Guest article by Dana Minney
Aristotle said, “In all things of nature there is something of the marvelous.”As different as children can be, one thing they share is curiosity. We observe it in their expressive faces, wide eyes and (sometimes endless) questions. Luckily, in Austin there are many ways for kids to learn, have fun and stimulate their curiosity!
1/ Free Museum Day at Texas Memorial Museum
First things first. Get out your calendar right now and mark Sunday, Sept. 18, 2016 as “Free Museum Day,” an event organized annually by Austin Museum Partnership. At Texas Memorial Museum on The University of Texas campus, you can bring your found objects, such as fossils, bones and/or rocks, and have them identified by local paleontologists on Free Museum Day.
“Kids can talk to a real expert from the Paleontology Society of Austin on Identification Day (taking place on Museum Day), or a trained UT student any other Tuesday, Thursday or Friday, year-round,” says Associate Director Pamela Owens.
Texas Memorial Museum opened in 1939 and is the oldest museum in Austin. You may remember when admission was free, prior to the museum losing its funding from UT in 2014. Now there is an admission charge, but it is nominal ($4 and less). Other changes since 2014: the museum is closed on Sundays and Mondays (except on Museum Day, which falls on a Sunday this year).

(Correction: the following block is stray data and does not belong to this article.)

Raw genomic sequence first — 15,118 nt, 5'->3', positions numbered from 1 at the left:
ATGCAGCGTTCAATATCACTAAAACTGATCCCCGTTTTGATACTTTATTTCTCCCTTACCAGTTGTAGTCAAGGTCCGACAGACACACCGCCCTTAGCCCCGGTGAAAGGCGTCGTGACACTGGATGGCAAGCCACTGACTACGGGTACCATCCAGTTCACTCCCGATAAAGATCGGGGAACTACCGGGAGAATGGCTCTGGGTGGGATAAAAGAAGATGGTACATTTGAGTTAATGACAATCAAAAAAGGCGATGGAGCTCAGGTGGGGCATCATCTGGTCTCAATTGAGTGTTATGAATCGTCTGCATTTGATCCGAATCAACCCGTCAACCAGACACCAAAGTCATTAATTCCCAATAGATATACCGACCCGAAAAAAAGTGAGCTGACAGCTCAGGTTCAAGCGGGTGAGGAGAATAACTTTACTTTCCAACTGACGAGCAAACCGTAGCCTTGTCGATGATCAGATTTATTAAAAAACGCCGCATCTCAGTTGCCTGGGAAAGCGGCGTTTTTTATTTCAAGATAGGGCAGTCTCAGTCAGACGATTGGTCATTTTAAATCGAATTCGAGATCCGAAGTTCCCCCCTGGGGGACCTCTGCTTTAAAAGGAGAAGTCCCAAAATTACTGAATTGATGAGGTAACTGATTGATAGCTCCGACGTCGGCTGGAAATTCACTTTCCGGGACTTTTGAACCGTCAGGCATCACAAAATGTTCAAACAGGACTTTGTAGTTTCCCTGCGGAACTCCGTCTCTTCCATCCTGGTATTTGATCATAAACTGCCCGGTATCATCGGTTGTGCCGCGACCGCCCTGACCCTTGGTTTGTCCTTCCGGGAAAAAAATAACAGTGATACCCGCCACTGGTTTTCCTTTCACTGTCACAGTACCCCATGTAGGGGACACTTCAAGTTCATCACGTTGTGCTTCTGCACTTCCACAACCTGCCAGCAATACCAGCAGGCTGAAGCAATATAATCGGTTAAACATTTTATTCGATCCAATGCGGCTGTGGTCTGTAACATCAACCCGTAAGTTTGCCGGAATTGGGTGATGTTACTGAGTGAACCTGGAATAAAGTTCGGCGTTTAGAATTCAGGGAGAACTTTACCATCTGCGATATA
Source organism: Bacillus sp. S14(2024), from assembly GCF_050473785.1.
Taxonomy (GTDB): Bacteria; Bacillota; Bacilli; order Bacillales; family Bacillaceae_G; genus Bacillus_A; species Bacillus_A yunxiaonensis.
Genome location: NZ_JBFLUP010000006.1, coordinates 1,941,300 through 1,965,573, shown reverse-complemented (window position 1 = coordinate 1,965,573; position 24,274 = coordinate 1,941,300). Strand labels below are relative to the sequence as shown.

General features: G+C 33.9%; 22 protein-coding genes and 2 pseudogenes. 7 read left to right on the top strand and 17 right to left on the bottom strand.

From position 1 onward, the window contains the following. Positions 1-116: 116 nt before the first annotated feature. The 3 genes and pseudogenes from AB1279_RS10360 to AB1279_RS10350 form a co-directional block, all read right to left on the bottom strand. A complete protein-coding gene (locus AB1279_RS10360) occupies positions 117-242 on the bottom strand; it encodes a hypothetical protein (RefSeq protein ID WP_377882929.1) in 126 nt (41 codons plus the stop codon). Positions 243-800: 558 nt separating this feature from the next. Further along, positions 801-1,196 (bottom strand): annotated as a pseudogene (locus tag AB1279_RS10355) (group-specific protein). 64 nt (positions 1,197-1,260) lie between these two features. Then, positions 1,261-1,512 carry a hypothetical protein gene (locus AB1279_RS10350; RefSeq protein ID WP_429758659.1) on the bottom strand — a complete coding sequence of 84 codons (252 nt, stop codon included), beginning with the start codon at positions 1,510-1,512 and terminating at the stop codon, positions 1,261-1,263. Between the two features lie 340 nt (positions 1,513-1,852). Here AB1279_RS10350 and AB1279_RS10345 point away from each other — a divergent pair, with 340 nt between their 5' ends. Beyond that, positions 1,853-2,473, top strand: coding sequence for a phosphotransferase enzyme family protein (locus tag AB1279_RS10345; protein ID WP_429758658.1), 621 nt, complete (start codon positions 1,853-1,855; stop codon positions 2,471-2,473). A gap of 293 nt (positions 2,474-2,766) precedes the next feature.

Other highlights at Texas Memorial Museum include the dig pit, gallery talks from experts on topics like saber-tooth cats, group rates and take-home lessons for homeschoolers. Lastly, also mark your calendar for Fossil Day on Wednesday, Oct. 12, when admission is free once again.
2400 Trinity St. – Website
2/ Texas Museum of Science and Technology
From the oldest museum in Austin, we move to one of the newest, Texas Museum of Science and Technology, which opened in March 2015. This learning center is in a temporary location in Cedar Park until it can secure a permanent home. One of the most prominent features is the planetarium, a 360-degree, dome-shaped theater. Just about every hour on the hour, you can comfortably view a movie or slideshow about stars and constellations, the history of the telescope, or the moon and space travel, to name only a few of the topics.
Visitors will also enjoy lively and interactive displays showing how the senses work and different aspects of physics. Many of these exhibits are contributed by the Exploratorium, a partner of the non-profit museum. Between these exhibits, the planetarium and a Timewalk starting from the Precambrian Era, complete with actual dinosaur replicas, you will have plenty to learn and do! Texas Museum of Science and Technology’s mission is to raise public awareness, interest and participation in STEM (Science, Technology, Engineering and Math).
1220 Toro Grande Dr., Cedar Park – Website
3/ Science Podcast for Kids
In our tech-savvy city, opportunities to learn and enjoy science aren’t limited to the museum setting. Austin is the home of Tumble Science Podcast for Kids. Lindsay Patterson, one of the producers and narrators of Tumble, says that although she had a career in science radio, her love of science didn’t come from what she learned in school. “In my 20’s, I finally understood that science is not a set of facts, but it’s a process. Understanding this process helps us to solve real-life problems.”